"Thermocouple measurement." 20 pages.
Another classic Jim Williams topic: thermocouples. Thermocouples are another entry in that great category of "important to instrumentation, but often ignored by circuit designers" topics. Clearly Jim had a lot of experience with thermocouple instrumentation, and it shows in this app note.
This app note is the first one starting with a history lesson (the first words are "In 1822"), along with the oldest reference (also 1822) on page AN28-13 (well, the oldest so far). He goes on to describe a variety of temperature sensors in general and thermocouple behaviors in particular. The chart on page AN28-2 is a useful summary of the characteristics of thermocouples, thermistors, platinum RTDs, sensor diodes, and IC temperature sensors. The chart on page AN28-3 lists half-a-dozen kinds of thermocouples, and the accompanying text discusses cold-junction compensation and ice baths.
The rest of the app note describes the LT1025, which provides cold-junction compensation without an actual ice bath. Several op amps are suggested for the precision job of thermocouple-output amplification, including the precision LT1001, the chopper amplifiers LTC1050 and LTC1052, and (the now discontinued?) bipolar LTKA00 and LTKA01 amplifiers.
Three circuits (Figures 13, 15, and 17) are given for isolated applications. The best circuit is Figure 15, with 0.01% accuracy. He spent a lot of time working with isolated applications. Again, I think isolated signal chains are in the category of "important to instrumentation, but often ignored by circuit designers" topics. You don't spend a lot of time discussing them in school, but in the real world, isolation is often needed. Practicing engineers (especially integration engineers) probably spend more time worrying about grounding and isolation than any other concern.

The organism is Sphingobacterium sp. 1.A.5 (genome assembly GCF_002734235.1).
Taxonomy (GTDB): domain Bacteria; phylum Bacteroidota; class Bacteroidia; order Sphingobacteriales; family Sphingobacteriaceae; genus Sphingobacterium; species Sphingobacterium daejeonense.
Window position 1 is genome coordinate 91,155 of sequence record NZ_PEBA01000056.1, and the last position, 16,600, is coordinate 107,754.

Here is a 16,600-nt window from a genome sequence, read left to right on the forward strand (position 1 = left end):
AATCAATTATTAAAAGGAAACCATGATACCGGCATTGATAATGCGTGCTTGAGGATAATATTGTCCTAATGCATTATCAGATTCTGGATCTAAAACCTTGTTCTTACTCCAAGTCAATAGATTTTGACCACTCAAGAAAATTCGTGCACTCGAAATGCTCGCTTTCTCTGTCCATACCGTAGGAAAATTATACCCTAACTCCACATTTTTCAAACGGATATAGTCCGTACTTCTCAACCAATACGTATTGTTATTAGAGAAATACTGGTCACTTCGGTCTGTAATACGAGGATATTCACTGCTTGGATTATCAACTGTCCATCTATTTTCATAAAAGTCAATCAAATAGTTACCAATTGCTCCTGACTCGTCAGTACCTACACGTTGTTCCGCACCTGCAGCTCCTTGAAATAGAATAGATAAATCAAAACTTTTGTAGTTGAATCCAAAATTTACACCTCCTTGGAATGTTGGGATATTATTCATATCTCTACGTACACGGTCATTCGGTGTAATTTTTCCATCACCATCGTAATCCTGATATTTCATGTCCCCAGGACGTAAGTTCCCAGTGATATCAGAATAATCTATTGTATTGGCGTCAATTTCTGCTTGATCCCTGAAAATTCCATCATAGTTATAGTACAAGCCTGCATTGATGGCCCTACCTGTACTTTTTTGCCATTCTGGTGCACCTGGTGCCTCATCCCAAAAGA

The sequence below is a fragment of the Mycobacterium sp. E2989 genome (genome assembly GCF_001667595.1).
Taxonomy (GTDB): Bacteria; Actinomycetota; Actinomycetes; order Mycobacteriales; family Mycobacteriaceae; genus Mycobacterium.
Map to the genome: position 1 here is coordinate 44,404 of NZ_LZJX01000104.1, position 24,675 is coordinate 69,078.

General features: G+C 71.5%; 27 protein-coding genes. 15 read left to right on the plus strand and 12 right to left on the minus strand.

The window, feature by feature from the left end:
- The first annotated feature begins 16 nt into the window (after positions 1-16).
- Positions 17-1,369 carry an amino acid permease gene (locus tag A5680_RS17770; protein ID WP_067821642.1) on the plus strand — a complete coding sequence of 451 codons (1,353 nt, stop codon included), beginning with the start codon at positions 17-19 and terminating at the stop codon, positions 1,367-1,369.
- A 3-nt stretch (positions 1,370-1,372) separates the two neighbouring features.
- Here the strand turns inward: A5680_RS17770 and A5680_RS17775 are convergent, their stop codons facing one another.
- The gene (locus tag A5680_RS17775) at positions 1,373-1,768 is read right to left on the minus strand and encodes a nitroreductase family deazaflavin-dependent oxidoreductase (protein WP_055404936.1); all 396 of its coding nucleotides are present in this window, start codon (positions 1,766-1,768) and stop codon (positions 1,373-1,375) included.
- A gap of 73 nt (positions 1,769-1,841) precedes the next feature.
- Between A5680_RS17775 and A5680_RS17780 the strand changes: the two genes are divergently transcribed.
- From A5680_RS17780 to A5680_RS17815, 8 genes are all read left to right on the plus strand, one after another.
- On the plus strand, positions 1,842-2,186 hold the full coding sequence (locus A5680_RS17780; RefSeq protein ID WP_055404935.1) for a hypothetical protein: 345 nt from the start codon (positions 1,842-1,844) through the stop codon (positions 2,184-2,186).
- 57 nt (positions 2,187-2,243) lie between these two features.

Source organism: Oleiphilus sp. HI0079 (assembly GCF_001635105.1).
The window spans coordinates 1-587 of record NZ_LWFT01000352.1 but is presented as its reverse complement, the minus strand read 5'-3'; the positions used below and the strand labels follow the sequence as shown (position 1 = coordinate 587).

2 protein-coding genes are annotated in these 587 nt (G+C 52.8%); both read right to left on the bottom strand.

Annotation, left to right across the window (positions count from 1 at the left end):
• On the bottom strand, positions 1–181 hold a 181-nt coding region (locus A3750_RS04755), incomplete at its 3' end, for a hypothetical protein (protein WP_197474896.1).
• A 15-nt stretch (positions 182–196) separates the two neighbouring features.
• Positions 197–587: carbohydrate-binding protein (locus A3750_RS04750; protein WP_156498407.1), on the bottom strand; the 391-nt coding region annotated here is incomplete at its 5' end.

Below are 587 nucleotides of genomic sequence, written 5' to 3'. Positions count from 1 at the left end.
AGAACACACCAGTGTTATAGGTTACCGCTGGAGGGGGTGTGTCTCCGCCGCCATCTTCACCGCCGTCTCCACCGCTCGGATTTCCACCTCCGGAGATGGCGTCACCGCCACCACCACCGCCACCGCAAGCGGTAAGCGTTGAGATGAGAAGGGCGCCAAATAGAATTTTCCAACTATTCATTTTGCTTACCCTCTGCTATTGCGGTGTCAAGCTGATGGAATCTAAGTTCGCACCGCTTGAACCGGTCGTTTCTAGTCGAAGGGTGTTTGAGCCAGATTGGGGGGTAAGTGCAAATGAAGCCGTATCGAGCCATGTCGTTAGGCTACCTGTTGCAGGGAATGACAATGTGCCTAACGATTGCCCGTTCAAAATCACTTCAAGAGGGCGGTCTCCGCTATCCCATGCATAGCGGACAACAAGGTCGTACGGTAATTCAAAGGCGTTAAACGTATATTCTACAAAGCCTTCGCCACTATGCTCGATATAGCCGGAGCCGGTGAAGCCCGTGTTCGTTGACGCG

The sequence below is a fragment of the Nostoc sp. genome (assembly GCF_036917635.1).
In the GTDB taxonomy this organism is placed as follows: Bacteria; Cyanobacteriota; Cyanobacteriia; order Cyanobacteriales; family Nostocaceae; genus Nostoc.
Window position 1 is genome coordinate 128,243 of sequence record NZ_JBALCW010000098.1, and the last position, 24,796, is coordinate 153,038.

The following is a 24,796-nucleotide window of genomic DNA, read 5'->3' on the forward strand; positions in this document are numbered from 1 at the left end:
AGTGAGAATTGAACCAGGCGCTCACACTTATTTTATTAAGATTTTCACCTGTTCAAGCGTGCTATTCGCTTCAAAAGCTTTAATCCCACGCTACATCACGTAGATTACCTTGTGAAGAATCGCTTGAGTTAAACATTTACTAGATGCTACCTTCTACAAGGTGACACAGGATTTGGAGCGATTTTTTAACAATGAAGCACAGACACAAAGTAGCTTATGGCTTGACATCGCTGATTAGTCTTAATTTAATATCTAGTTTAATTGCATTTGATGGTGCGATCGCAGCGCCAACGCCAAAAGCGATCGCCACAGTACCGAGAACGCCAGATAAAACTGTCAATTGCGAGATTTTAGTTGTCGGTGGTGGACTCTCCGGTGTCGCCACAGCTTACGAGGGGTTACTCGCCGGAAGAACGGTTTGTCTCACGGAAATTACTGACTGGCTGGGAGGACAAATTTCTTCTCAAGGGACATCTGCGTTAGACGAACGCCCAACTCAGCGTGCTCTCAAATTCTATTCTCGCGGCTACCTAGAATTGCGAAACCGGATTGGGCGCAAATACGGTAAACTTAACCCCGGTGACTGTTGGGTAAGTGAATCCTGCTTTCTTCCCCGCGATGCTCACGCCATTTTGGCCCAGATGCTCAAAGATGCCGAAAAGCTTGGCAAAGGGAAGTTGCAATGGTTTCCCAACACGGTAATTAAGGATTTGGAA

The final circuits implement linearization, with a variety of techniques: offset (Figure 20), diode breakpoint (Figure 21), analog multiplication (Figure 22), and digital (Figure 23). Figure 23 is accompanied by nearly three pages of assembly code. The software comes with an appropriate disclaimer from Jim: "Including of a software-based circuit was not without attendant conscience searching and pain on the author's part. Hopefully, the Analog Faithful will tolerate this transgression." Still, I teased him about it.
The best quotes come from page AN28-19 in Appendix A's discussion of error sources: "Minimizing sensing error is the manufacturer's responsibility (we do our best!), but tracking requires user care... As a general rule, skepticism is warranted, even in the most "obviously simple" situations. Experiment with several sensor positions and mounting options. If measured results agree, you're probably on the right track. If not, rethink and try again."
The app note concludes with another cartoon.